Several years ago, when I was working as a government attorney, I was punished for doing the right thing. Details aren’t important, but I was asked for a legal opinion, and I gave the best, most truthful answer even though I knew it wasn’t what my client wanted to hear. As a result I was demoted.
It made me think. How can we know how moral we are if we are always rewarded for doing the “right thing?” Can we be sure we did what we did because it was right, or because we anticipated the reward?
I think we begin to know a bit about our moral fiber when we do the right thing and are ignored, but the true test comes when the right thing leads to punishment.
Dr. King understood this. If you have a moment, read his “Letter From a Birmingham Jail.”
My wife also understand this. While I was dealing with the hurt from being demoted for doing the right thing, she located and had printed the following, which graces my bulletin board to this day.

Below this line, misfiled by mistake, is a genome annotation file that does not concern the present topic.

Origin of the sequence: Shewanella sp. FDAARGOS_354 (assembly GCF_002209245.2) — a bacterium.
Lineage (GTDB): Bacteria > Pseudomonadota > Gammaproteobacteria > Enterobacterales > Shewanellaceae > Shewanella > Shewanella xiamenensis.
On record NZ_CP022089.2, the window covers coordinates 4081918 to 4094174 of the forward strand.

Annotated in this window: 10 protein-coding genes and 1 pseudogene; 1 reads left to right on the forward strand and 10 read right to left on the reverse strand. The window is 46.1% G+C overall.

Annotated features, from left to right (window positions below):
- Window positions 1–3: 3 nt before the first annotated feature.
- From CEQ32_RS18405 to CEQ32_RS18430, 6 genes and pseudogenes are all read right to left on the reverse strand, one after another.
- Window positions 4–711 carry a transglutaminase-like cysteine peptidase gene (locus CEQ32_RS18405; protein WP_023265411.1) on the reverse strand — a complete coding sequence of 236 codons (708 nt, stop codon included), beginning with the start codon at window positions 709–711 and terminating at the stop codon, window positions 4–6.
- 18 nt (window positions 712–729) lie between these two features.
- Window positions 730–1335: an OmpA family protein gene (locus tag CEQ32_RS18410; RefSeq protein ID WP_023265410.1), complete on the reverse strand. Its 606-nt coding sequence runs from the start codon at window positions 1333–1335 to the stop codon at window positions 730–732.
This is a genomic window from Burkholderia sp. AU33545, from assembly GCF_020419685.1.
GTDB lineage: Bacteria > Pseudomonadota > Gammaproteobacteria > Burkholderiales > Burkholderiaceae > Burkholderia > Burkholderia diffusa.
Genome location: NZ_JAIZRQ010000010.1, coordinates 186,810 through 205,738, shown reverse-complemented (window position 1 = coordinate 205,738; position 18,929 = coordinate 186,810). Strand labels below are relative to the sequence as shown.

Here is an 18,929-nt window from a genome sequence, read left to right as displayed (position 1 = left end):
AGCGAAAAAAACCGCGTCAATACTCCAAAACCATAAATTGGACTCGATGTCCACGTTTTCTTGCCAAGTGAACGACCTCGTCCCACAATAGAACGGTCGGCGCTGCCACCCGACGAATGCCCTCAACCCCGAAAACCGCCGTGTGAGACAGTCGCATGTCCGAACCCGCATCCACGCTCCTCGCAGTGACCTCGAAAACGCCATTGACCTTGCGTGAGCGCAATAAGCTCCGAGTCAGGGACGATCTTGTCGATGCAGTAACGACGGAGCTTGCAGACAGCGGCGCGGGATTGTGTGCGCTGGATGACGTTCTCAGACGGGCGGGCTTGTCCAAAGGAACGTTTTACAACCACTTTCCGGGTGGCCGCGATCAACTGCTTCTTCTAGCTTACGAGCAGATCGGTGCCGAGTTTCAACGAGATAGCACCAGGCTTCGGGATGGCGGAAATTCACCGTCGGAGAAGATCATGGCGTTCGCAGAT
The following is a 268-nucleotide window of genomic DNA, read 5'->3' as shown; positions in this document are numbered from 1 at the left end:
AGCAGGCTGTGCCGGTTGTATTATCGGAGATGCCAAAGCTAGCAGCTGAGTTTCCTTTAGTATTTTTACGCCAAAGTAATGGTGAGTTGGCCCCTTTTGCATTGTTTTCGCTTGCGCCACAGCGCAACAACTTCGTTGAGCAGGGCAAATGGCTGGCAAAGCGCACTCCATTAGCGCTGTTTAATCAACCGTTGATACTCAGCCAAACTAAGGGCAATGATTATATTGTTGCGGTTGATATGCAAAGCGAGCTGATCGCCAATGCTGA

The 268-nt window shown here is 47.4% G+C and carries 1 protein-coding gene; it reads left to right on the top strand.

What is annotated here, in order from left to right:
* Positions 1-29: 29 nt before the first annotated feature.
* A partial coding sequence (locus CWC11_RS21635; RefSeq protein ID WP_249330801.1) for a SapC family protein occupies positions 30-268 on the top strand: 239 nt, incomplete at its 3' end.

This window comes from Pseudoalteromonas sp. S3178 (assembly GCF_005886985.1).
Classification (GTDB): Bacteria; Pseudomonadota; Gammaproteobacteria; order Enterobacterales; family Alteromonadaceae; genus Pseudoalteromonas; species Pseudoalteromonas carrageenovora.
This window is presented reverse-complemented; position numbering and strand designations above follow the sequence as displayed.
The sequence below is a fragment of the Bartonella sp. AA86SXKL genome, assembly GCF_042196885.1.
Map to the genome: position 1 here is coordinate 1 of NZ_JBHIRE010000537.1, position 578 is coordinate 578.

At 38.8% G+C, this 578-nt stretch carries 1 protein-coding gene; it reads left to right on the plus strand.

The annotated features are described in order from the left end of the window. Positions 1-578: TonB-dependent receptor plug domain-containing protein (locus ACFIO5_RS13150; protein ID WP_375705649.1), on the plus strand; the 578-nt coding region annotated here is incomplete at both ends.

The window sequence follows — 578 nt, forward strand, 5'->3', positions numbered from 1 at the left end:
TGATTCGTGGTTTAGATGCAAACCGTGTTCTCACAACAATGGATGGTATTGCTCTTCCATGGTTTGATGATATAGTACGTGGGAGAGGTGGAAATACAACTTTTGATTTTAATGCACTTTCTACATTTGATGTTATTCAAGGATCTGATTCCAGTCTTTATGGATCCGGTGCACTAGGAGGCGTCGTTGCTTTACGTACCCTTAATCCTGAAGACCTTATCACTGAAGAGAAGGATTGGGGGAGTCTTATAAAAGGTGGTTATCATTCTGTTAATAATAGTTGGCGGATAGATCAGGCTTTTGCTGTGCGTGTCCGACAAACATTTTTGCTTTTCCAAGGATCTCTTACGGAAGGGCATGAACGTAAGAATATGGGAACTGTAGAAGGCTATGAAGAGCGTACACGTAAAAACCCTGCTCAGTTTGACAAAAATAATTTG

“Cowardice asks the question, Is it safe?
expediency asks the question, Is it politic?
vanity asks the question, Is it popular?
but conscience asks the question, Is it right?
and there comes a time when one must take
a position that is neither safe, nor politic, nor
popular, but he must take it because his
conscience tells him that it is right…”
Thank you, Dr. King. RIP